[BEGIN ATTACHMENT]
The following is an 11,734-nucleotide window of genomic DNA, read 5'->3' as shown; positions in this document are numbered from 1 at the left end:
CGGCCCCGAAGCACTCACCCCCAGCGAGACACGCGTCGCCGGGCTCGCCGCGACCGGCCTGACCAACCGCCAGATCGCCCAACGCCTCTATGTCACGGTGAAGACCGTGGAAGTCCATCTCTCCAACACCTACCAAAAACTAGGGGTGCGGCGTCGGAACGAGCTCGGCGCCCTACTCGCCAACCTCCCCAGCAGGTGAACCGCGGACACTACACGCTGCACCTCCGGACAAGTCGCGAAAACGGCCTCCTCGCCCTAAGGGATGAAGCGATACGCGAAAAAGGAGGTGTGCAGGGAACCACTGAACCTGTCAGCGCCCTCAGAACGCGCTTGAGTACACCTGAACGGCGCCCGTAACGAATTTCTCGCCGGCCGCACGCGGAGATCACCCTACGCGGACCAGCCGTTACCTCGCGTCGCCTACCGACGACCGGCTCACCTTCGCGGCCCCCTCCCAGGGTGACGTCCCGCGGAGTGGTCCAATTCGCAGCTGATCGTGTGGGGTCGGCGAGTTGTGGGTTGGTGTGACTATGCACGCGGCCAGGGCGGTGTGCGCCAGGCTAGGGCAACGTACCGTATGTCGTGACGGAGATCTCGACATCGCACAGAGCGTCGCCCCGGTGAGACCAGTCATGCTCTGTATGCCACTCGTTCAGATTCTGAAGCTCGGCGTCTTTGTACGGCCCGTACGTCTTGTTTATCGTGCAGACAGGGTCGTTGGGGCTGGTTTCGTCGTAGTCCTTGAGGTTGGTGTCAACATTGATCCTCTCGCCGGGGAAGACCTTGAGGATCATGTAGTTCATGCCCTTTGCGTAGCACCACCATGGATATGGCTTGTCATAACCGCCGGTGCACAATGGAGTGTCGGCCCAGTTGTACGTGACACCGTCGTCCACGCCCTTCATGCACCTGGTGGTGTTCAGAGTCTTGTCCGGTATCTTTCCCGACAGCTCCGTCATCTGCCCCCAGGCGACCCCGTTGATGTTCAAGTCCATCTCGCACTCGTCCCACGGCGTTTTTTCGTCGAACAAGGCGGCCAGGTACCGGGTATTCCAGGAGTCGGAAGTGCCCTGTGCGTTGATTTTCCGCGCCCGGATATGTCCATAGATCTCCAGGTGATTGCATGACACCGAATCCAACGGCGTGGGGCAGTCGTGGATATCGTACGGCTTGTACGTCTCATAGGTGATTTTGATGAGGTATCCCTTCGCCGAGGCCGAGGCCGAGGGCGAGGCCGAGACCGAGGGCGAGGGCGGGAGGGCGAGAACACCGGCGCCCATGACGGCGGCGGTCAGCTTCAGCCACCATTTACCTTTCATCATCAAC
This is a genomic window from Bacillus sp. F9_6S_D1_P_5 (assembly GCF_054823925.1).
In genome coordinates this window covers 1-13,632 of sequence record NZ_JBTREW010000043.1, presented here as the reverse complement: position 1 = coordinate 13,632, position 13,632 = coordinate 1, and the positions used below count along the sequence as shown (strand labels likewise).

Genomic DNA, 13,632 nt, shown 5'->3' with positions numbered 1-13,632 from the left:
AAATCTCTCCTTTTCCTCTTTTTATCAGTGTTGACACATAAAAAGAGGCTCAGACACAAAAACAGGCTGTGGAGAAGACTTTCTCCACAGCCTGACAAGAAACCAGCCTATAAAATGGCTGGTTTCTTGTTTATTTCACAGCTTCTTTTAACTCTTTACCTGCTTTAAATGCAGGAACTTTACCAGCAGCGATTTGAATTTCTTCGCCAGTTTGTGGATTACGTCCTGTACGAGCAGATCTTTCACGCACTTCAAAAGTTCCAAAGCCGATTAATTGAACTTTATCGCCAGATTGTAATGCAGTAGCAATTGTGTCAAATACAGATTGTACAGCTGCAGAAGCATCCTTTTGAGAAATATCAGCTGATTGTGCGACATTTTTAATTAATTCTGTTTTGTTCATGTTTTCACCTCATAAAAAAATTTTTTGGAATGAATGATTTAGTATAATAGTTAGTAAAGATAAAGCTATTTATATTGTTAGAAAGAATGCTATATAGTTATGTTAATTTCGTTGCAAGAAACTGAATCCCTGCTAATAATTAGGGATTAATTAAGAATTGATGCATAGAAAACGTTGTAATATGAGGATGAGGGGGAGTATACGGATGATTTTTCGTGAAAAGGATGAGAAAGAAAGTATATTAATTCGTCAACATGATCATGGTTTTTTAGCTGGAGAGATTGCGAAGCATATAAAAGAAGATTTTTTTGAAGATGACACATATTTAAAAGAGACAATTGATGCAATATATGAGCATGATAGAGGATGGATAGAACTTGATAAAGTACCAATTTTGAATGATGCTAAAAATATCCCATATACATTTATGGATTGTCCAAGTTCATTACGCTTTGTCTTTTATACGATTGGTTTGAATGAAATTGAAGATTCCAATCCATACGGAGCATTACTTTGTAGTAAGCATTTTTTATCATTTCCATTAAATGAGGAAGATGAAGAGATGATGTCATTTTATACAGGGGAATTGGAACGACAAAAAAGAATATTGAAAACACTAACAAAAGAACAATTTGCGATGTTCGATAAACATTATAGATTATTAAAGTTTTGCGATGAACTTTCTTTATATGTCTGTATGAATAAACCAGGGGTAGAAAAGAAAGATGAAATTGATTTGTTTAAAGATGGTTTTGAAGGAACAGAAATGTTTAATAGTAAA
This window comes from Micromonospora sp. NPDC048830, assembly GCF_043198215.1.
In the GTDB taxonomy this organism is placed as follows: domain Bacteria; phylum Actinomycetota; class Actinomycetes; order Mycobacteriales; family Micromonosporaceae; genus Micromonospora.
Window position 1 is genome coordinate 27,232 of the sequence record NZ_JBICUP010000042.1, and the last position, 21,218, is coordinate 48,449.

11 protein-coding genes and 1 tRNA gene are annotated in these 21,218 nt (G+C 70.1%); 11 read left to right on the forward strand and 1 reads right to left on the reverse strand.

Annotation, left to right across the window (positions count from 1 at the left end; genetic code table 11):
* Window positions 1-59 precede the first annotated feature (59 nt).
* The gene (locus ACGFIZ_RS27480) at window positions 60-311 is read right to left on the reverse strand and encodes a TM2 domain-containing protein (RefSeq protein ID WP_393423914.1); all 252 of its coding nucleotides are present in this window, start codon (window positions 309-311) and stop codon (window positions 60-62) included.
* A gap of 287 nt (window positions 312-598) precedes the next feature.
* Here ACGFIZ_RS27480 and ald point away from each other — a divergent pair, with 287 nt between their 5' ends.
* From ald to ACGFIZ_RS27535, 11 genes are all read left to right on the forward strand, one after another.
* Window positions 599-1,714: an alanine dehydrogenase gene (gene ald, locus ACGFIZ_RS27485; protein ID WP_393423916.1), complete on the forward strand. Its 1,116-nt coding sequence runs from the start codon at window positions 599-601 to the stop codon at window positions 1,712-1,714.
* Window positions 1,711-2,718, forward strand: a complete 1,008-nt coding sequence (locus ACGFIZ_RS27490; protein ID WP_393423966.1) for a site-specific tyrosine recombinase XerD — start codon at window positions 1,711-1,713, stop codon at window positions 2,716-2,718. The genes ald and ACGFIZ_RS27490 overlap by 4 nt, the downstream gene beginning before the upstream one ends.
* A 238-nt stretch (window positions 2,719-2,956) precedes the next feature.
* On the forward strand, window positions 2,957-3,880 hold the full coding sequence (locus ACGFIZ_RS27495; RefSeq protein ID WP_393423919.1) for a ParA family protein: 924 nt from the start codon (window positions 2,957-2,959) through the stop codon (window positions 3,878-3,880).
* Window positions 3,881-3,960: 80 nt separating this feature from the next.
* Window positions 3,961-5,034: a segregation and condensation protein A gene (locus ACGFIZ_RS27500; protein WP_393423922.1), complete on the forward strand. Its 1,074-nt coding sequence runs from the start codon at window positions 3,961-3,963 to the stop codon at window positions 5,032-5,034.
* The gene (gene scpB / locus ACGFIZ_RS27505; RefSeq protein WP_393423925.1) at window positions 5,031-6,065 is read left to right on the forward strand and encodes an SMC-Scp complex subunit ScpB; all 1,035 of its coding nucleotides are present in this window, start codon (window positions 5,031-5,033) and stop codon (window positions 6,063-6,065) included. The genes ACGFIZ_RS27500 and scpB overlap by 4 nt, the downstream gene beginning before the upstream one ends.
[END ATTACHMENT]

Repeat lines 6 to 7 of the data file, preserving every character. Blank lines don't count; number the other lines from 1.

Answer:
AAATCTCTCCTTTTCCTCTTTTTATCAGTGTTGACACATAAAAAGAGGCTCAGACACAAAAACAGGCTGTGGAGAAGACTTTCTCCACAGCCTGACAAGAAACCAGCCTATAAAATGGCTGGTTTCTTGTTTATTTCACAGCTTCTTTTAACTCTTTACCTGCTTTAAATGCAGGAACTTTACCAGCAGCGATTTGAATTTCTTCGCCAGTTTGTGGATTACGTCCTGTACGAGCAGATCTTTCACGCACTTCAAAAGTTCCAAAGCCGATTAATTGAACTTTATCGCCAGATTGTAATGCAGTAGCAATTGTGTCAAATACAGATTGTACAGCTGCAGAAGCATCCTTTTGAGAAATATCAGCTGATTGTGCGACATTTTTAATTAATTCTGTTTTGTTCATGTTTTCACCTCATAAAAAAATTTTTTGGAATGAATGATTTAGTATAATAGTTAGTAAAGATAAAGCTATTTATATTGTTAGAAAGAATGCTATATAGTTATGTTAATTTCGTTGCAAGAAACTGAATCCCTGCTAATAATTAGGGATTAATTAAGAATTGATGCATAGAAAACGTTGTAATATGAGGATGAGGGGGAGTATACGGATGATTTTTCGTGAAAAGGATGAGAAAGAAAGTATATTAATTCGTCAACATGATCATGGTTTTTTAGCTGGAGAGATTGCGAAGCATATAAAAGAAGATTTTTTTGAAGATGACACATATTTAAAAGAGACAATTGATGCAATATATGAGCATGATAGAGGATGGATAGAACTTGATAAAGTACCAATTTTGAATGATGCTAAAAATATCCCATATACATTTATGGATTGTCCAAGTTCATTACGCTTTGTCTTTTATACGATTGGTTTGAATGAAATTGAAGATTCCAATCCATACGGAGCATTACTTTGTAGTAAGCATTTTTTATCATTTCCATTAAATGAGGAAGATGAAGAGATGATGTCATTTTATACAGGGGAATTGGAACGACAAAAAAGAATATTGAAAACACTAACAAAAGAACAATTTGCGATGTTCGATAAACATTATAGATTATTAAAGTTTTGCGATGAACTTTCTTTATATGTCTGTATGAATAAACCAGGGGTAGAAAAGAAAGATGAAATTGATTTGTTTAAAGATGGTTTTGAAGGAACAGAAATGTTTAATAGTAAA
This window comes from Micromonospora sp. NPDC048830, assembly GCF_043198215.1.